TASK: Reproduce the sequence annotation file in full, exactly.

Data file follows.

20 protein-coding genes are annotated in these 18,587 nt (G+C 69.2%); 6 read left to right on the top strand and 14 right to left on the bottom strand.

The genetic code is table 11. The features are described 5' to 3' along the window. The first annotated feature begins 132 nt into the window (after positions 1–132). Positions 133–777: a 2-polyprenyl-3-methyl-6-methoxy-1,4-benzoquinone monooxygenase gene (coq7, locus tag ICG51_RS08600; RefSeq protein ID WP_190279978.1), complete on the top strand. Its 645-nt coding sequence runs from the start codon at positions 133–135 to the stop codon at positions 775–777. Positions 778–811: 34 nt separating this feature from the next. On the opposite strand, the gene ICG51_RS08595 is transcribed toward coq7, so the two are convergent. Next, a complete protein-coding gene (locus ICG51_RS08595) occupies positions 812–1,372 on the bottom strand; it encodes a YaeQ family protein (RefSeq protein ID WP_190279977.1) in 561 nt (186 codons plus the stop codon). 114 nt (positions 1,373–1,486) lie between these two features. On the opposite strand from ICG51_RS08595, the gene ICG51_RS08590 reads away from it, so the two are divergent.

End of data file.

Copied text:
20 protein-coding genes are annotated in these 18,587 nt (G+C 69.2%); 6 read left to right on the top strand and 14 right to left on the bottom strand.

The genetic code is table 11. The features are described 5' to 3' along the window. The first annotated feature begins 132 nt into the window (after positions 1–132). Positions 133–777: a 2-polyprenyl-3-methyl-6-methoxy-1,4-benzoquinone monooxygenase gene (coq7, locus tag ICG51_RS08600; RefSeq protein ID WP_190279978.1), complete on the top strand. Its 645-nt coding sequence runs from the start codon at positions 133–135 to the stop codon at positions 775–777. Positions 778–811: 34 nt separating this feature from the next. On the opposite strand, the gene ICG51_RS08595 is transcribed toward coq7, so the two are convergent. Next, a complete protein-coding gene (locus ICG51_RS08595) occupies positions 812–1,372 on the bottom strand; it encodes a YaeQ family protein (RefSeq protein ID WP_190279977.1) in 561 nt (186 codons plus the stop codon). 114 nt (positions 1,373–1,486) lie between these two features. On the opposite strand from ICG51_RS08595, the gene ICG51_RS08590 reads away from it, so the two are divergent.